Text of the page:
said Susan Yaeger, Executive Director for the MTFCA. “It is an incredible honor for us,” she added. The Museum’s central U.S. location, ample visiting hours six days a week, and a regular stream of visiting Model T and Ford enthusiasts meant the donated material would be readily accessible.
Patterson had one special request; he asked that the facility and collection be named in honor of one of the original founders of the MTFCA, Bruce McCalley. Known worldwide as the “preeminent historian of the Model T,” McCalley had a true passion for discovering and preserving knowledge about the automobile. He constantly visited bookstores and combed swap meets in hopes of locating a new book or resource to add to his collection. McCalley was editor of the MTFCA’s Vintage Ford magazine from 1966 to 1991 and was a tireless researcher. He spent countless hours gathering information at the Benson Ford Research Center in Dearborn, Michigan. In addition to publishing his research in the club magazine, he made it his lifelong mission to share as much information as he could with others. He authored the Model T Ford Encyclopedia; Model T Ford: The Car that Changed the World; and an extensive series of technical manuals. He also co-authored From Here to Obscurity with Ray Miller. McCalley continued
researching and writing through retirement and until shortly before his death in 2012.
The opening of this significant collection of Model T and Henry Ford related information offers scholars, researchers, and Model T enthusiasts access to some extremely unusual and unique items. Ford became a legend in his own time. In 1924 his supporters launched a “Ford for President” campaign. His candidacy never happened, but a piece of surviving memorabilia from the grassroots campaign is now among the Library’s collection.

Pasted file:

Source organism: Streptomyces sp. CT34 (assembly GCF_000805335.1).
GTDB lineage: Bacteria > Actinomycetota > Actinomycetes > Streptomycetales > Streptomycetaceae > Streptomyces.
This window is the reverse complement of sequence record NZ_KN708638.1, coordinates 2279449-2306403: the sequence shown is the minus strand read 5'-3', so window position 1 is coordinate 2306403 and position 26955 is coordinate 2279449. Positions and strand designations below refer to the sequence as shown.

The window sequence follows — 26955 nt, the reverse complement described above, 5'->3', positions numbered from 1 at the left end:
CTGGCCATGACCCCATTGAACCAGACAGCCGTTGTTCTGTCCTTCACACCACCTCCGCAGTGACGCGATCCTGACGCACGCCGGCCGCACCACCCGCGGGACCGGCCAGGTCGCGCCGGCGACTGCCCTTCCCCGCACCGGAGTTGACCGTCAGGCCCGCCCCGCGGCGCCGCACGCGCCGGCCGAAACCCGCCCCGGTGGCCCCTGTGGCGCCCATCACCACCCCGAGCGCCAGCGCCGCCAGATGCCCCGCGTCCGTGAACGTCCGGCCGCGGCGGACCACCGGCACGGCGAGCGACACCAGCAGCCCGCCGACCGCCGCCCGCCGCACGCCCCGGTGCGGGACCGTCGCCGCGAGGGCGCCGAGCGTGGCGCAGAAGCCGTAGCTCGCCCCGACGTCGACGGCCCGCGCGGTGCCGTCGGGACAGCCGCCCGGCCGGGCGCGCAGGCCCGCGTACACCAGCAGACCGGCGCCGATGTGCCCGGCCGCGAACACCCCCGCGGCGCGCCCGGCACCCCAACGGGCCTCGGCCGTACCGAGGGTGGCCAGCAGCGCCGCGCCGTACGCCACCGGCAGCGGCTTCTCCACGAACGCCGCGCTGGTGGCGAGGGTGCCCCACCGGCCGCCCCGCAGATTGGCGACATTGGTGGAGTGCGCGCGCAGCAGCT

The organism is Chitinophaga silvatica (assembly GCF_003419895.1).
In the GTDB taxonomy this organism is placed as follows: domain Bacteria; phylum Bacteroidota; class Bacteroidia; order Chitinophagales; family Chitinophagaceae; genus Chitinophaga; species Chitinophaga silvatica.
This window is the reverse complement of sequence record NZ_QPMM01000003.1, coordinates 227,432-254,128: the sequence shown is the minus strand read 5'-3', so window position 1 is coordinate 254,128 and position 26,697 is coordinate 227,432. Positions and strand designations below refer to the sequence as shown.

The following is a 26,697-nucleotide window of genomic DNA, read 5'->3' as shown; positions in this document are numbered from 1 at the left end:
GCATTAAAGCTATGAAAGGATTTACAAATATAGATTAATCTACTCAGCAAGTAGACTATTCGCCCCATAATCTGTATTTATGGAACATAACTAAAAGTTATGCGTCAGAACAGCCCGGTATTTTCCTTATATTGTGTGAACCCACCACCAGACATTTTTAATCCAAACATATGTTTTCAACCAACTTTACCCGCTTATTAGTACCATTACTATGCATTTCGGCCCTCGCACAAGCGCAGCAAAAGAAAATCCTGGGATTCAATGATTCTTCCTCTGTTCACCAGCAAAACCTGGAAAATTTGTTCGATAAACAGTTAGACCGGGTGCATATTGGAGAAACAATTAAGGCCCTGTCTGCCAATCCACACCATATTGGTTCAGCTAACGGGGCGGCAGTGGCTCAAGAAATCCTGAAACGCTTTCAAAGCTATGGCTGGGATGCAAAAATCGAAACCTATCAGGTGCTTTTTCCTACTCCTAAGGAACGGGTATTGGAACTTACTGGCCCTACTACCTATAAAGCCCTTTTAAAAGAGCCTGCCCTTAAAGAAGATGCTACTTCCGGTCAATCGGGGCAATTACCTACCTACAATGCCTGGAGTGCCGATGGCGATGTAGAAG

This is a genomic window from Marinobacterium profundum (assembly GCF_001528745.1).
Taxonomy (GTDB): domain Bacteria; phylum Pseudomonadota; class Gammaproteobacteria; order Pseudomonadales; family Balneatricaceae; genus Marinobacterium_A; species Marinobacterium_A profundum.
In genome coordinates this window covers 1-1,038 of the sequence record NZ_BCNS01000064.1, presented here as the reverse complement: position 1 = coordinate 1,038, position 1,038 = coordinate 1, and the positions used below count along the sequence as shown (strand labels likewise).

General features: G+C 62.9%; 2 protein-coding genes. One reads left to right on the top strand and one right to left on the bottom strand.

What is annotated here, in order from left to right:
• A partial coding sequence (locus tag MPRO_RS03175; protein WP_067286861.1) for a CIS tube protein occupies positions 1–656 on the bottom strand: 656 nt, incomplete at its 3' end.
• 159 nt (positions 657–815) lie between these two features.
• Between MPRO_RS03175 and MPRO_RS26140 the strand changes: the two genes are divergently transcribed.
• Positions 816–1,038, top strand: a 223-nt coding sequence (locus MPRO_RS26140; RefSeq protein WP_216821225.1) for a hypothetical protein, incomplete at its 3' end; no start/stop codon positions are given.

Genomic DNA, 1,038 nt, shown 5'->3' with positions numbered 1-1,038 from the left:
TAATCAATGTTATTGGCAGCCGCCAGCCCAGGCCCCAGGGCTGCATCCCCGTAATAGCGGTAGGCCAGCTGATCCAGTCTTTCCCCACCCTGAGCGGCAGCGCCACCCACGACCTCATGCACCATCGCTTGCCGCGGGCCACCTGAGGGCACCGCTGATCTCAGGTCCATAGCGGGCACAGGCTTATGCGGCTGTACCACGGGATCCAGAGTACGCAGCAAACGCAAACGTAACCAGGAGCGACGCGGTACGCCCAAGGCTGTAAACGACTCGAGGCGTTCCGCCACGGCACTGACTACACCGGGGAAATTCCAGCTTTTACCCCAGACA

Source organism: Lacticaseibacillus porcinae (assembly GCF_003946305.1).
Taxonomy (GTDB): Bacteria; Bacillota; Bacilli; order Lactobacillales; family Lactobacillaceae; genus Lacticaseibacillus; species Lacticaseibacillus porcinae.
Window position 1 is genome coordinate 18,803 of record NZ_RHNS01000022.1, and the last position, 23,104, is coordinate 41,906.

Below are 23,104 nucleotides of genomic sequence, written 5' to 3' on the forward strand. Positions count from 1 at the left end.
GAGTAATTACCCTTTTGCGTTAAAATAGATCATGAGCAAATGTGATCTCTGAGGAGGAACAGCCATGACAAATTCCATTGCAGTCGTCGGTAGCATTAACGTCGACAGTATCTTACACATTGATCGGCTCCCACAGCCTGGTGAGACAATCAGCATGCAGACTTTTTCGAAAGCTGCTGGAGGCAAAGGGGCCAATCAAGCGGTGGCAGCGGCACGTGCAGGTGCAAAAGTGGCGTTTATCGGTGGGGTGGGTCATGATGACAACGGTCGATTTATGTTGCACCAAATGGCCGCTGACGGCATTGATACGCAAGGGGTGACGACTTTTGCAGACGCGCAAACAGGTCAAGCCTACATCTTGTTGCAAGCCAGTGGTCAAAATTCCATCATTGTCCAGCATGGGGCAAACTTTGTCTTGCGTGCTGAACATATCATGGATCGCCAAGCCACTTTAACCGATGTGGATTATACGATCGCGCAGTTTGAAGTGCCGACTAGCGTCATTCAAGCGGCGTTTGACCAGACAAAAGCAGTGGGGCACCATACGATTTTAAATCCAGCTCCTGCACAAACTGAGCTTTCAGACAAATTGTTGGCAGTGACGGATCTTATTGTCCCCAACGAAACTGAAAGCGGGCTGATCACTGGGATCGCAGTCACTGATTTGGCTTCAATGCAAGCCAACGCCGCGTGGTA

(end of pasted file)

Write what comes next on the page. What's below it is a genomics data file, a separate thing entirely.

A tremendous number of books were written about Ford – including some that were rather uncomplimentary. It was rumored that Ford took action to reduce the availability of such titles. It has never been proven, but among the new donations are two books so rare that only a few actual copies have ever been seen: J8 – a chronicle of the neglected truth about Henry Ford and the Ford Motor Company published in 1931 by Walter M. Cunningham and A Ford Dealer’s 20 Year Ride – the story of
a Ford dealer’s joy ride, sleigh ride and rough ride by William P. Young published in 1932.
According to Susan Yaeger, “The addition of this outstanding donation of books and documents, may well place the Bruce McCalley Memorial Library and Research Center among the top five publicly accessible collections of Model T and Ford related documents in the world.” Lee and Bill Baker also contributed several pieces of unique furniture to the library; the pieces had been in Lee Baker’s family for many years.
David McCalley from Pasadena, California, Bruce McCalley’s son, will be among the honored guests at the dedication. The public is invited to an Open House from 4:00 to 6:00 p.m. with an opportunity to tour both Museum buildings as well as the new Library.
The Model T Ford Club of America is the largest Model T Club in the world with over 160 local chapters and members from every state in the U.S., Canada, and 20 other countries in Europe, Asia, and South America. The Model T Museum is open Tuesday through Sunday from 10 a.m. to 5 p.m. and is located at 309 N. 8th Street, Richmond, Indiana in the Historic Depot District. The Museum features an impressive collection of vehicles including one of the first Ts and one of the last, a Pietenpol airplane, a Vintage Garage, T-related memorabilia, an extensive gift shop, and the Bruce McCalley Memorial Library and Research Center. For more information call the Model T Museum at 765-488-0026.
Morrisson-Reeves Library Fall Book Sale - November 2-4
Open to the Public!
8,000 items for sale!
Thursday, November 2nd: 3-7 p.m.
Friday, November 3rd: 12:30-4:30 p.m.
Saturday, November 4th: 10a.m. to 2p.m.